Coin blanks are punched out of long metal strips using a high-speed press. The
strip is unwound from large rolls and fed through the press automatically. Several
times per second the punches descend pushing out the blanks on the downstroke and
leaving holes in the strip on the upstroke.
On each cycle the feeder mechanism pushes the strip far enough through the press
that the punches descend onto clear metal. Occasionally, however, a misfeed can
occur where the strip isn't fed through far enough. When that happens, the punches
strike an area of the strip which overlaps the hole left by the previous strike.
The result is a blank with a piece missing. If the blank makes it all the way through
the coining process then the result is a coin with a "bite" out of it.
Note that in no sense is the blank, or the planchet it becomes after rimming,
"clipped". Nothing removed the metal; it was never there to begin with
so a more accurate description would be something like "incomplete planchet"
or "partial planchet". Nevertheless the term bitten or clipped planchet
is commonly used to describe this error.
Because the blanking punches are round, errors of this type typically show a
curved segment missing from the planchet. A somewhat
rarer variation of this error is the straight clip which is illustrated and discussed
There are some characteristic features of coins struck on a partial blank which
help distinguish them from coins which have been mutilated after striking.
1. Rim beading absent or weak at the edge of the missing segment. This is caused
because the metal flows outwards rather than being forced up into the die by the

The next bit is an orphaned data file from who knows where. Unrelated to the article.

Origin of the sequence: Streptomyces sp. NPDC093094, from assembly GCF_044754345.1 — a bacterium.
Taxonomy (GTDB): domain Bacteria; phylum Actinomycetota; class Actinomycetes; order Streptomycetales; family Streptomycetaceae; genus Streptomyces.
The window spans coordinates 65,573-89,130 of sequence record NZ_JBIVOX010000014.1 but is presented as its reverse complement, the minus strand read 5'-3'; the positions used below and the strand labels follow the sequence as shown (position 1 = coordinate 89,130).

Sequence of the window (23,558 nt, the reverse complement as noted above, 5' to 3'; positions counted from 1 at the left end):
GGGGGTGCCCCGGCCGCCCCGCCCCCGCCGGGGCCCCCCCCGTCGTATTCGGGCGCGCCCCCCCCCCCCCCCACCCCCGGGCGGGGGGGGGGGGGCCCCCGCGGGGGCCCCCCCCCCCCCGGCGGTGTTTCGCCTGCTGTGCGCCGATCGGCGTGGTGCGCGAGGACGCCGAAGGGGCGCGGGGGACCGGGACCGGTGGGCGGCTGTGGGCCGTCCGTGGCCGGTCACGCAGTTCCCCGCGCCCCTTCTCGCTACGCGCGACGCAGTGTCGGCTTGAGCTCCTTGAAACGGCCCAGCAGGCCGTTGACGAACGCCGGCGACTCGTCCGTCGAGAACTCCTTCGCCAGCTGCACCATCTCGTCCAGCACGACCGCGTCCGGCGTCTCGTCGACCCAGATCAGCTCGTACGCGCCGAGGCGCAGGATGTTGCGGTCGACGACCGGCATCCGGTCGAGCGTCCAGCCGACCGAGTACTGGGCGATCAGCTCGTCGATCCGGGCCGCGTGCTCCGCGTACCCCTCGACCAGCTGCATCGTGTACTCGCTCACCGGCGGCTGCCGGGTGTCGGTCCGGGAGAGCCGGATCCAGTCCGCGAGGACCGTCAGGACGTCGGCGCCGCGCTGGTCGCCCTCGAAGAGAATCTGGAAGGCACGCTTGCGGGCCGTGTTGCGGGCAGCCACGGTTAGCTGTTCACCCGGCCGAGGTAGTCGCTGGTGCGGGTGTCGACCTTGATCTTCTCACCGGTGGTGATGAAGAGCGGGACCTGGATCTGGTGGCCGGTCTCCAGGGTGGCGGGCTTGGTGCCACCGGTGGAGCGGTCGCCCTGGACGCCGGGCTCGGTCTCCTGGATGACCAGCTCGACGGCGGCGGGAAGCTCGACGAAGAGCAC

2. Blakesley effect (named for the American numismatist who first described it)
occurs diametrically opposite the missing segment. See description below.
The so-called Blakesley effect occurs on most genuine error coins of this type
and is characterised by a rim weakness directly opposite the main fault.
Coin blanks are put through a rimming machine before being struck. (The product
of a rimming machine is a planchet.) The rimming machine comprises a concave curved
wall and a roller set slightly off-centre so that the gap between the roller and
the leading edge of the wall is slightly more than the diameter of a blank and the
gap between the roller and the trailing edge of the wall is slightly smaller than
the diameter of a blank. Blanks are fed in at the wider end, are progressively squeezed
across their diameters as they roll around the curve and emerge from the narrower
gap as planchets.
Now when a blank with a missing segment is fed into the rimming machine, all
goes well until the missing segment comes into "contact" with the roller
or wall. At that moment, the squeezing pressure drops to zero. Obviously no rim
is formed on the inside curve of the fault, but also, no rim is formed on that portion
of the blank opposite the fault.
Subsequently when the coin is struck, a rim may be formed by the action of the
collar but it will generally be much weaker than normal. This is the Blakesely effect
and is quite visible on the specimen shown here.
Another common feature of this type of error is extreme fishtailing. This specimen
does not exhibit that because the lettering near the fault is the wrong type for
showing that feature.